Grosvenor Museum

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Things to do


Date of travel

August, 2021

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On your own

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As well as information about buildings and building techniques (see separate review), the Newstead Gallery also has many smaller artefacts found in Chester and the surrounding area. This give a wonderful insight into everyday life in Chester.

Many coins have been found dating from the early occupation through to the time the Romans left Britain.

Pottery is commonly found from cheap, locally produced kitchenware to more expensive imported goods. There are also examples of glassware. Metal blades of knives and spoon bowls survive, unlike the handles which were made of wood or bone.

Personal hygiene was of utmost importance and the wealthy regularly visited the public baths. A strigil was used to scape grime from the skin. Oils and perfumes were massaged into the skin from small unguent vases.

There are examples of wooden pins which were used either as cloth or hair fasteners. These range from very simple those with elaborately carved heads.

There are also examples of beads and rings. Rings were made from metal, bone, jet or even glass. Many had a gemstone which might be carved with religious or mythological scenes or motifs connected to the family.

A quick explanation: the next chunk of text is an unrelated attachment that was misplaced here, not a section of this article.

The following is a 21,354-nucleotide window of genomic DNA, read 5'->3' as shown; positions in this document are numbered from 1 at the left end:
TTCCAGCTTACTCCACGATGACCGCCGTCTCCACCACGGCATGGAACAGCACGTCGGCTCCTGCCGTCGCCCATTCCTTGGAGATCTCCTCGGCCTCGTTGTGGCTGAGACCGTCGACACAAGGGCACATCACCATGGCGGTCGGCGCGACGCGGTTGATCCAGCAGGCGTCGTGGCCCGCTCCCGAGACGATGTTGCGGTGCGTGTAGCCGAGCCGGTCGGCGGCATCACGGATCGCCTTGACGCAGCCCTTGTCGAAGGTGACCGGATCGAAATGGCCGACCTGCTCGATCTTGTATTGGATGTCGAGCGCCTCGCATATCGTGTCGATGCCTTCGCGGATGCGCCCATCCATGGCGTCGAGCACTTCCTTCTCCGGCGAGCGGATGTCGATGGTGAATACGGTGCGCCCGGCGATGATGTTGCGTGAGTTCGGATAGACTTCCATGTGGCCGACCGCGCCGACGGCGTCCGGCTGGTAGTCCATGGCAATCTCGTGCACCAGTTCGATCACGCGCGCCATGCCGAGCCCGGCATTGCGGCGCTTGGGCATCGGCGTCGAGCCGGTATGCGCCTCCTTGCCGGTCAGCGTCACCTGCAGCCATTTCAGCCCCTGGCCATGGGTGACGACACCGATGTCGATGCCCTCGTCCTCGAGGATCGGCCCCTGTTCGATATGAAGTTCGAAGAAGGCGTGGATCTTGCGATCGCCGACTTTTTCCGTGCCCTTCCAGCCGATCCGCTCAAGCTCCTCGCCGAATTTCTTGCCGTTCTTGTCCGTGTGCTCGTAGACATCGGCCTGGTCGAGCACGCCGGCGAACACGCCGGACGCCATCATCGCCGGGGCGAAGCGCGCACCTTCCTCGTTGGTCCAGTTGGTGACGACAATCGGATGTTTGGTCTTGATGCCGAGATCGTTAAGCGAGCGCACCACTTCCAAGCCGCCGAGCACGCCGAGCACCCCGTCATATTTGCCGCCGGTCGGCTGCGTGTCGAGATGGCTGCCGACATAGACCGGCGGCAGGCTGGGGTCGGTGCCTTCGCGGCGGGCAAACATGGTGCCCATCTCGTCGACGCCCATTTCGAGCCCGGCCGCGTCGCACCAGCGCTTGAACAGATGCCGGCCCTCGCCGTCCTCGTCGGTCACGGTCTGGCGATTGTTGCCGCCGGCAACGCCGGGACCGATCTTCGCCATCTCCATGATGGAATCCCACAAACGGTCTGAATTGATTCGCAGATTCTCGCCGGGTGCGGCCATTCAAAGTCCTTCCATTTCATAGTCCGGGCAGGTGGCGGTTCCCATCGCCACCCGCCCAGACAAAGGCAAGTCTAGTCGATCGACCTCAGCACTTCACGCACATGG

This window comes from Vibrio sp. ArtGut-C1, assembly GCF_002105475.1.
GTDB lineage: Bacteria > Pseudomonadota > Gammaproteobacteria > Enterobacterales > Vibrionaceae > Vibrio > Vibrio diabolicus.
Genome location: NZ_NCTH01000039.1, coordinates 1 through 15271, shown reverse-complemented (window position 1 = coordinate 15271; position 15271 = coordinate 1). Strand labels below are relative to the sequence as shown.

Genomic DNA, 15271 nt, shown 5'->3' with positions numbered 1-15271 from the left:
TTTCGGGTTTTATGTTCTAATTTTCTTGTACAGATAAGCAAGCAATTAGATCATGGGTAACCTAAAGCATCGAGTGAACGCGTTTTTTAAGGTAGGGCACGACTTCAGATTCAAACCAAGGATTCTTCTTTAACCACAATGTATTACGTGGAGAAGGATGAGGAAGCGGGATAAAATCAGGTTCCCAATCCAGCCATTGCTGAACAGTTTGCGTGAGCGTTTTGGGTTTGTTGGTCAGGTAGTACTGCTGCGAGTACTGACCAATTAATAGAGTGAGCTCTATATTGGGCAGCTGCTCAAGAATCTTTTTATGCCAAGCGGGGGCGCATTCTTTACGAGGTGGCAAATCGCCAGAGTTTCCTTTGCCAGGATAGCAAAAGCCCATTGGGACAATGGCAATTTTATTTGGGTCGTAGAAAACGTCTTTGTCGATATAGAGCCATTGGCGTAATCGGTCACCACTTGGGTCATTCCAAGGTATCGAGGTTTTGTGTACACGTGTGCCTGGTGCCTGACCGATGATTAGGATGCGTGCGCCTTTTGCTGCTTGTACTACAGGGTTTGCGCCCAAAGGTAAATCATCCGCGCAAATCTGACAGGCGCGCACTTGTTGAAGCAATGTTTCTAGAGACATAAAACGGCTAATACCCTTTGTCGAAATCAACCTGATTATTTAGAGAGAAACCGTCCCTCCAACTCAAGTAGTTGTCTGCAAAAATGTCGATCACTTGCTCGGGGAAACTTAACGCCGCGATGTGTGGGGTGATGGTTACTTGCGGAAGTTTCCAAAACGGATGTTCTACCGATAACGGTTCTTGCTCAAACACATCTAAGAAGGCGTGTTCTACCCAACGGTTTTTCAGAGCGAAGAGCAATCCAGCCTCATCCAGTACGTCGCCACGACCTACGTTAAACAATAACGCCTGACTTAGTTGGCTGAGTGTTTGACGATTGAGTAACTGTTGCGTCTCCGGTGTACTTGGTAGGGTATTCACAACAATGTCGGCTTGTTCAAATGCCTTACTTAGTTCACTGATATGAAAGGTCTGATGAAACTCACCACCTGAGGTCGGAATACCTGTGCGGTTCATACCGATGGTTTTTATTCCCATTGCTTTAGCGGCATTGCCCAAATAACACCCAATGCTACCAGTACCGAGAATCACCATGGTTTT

Broaches were used to secure clothing and were made of a variety of materials and styles. The simplest was a long pin coiled into a spring at one end and fastened under a catch. More elaborate were shaped to resemble animals or birds.

Legionaries wore a broad leather belt decorated with belt plates. This held the dagger and a protective apron of studded leather straps. There are also examples of a dagger blade a with wooden scabbard. This was worn on the left side and was used as a tool as well as a weapon.

Leather rarely survives, but two leather boot soles were found during excavations. These had open tops, much like a modern sandal but thick soles with metal studs. As well as making the boots last longer, they gave extra grip on slippery slippery surfaces.

Also on display is a replica of a Roman military diploma found in 1812. Only 13 have been discovered and this is the most complete. These were bronze tablets given to foreign soldiers after 25 year’s service, granting citizenship to the soldier and their children and also making their marriage legal. The original is in the British Museum.

Normally writing was done with a wooden pen dipped in ink on Papyrus or thin sheets of wood. Iron or bronze stylus was used for writing on wax tablets. This had a sharp point at one end and a broad tip at the other to rub out mistakes. Tablets could be fastened together with leather strips and a wax seal attached for extra security.

There are more photographs “here.”:


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